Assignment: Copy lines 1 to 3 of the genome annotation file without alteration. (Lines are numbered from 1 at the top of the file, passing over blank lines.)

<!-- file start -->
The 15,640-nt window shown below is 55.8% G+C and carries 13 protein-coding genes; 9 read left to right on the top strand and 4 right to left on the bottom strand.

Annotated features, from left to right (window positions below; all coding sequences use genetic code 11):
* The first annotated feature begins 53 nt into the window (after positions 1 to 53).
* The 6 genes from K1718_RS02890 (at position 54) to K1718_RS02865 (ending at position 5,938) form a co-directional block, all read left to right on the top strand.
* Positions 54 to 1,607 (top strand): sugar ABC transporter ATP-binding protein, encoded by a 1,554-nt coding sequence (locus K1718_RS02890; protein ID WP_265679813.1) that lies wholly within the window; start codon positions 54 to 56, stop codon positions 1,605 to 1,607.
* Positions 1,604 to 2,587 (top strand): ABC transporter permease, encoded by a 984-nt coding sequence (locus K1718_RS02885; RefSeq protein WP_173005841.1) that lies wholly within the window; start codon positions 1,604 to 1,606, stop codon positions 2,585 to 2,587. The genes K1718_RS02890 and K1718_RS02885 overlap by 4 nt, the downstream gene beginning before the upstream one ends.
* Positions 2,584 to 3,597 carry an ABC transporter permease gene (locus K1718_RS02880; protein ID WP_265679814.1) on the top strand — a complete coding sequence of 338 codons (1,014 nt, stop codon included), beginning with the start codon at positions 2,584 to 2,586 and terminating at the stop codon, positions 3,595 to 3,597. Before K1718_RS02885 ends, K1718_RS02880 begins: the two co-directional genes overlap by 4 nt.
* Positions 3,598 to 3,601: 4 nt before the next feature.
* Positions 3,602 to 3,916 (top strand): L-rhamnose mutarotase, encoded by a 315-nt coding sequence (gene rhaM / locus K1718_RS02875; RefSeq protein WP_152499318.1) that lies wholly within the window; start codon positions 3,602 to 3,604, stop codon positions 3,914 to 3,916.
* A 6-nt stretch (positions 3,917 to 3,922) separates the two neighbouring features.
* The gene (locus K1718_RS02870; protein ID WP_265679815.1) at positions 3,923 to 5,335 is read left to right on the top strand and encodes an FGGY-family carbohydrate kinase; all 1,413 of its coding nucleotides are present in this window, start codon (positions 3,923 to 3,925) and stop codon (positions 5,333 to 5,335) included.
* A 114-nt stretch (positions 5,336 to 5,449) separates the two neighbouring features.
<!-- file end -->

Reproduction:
The 15,640-nt window shown below is 55.8% G+C and carries 13 protein-coding genes; 9 read left to right on the top strand and 4 right to left on the bottom strand.

Annotated features, from left to right (window positions below; all coding sequences use genetic code 11):
* The first annotated feature begins 53 nt into the window (after positions 1 to 53).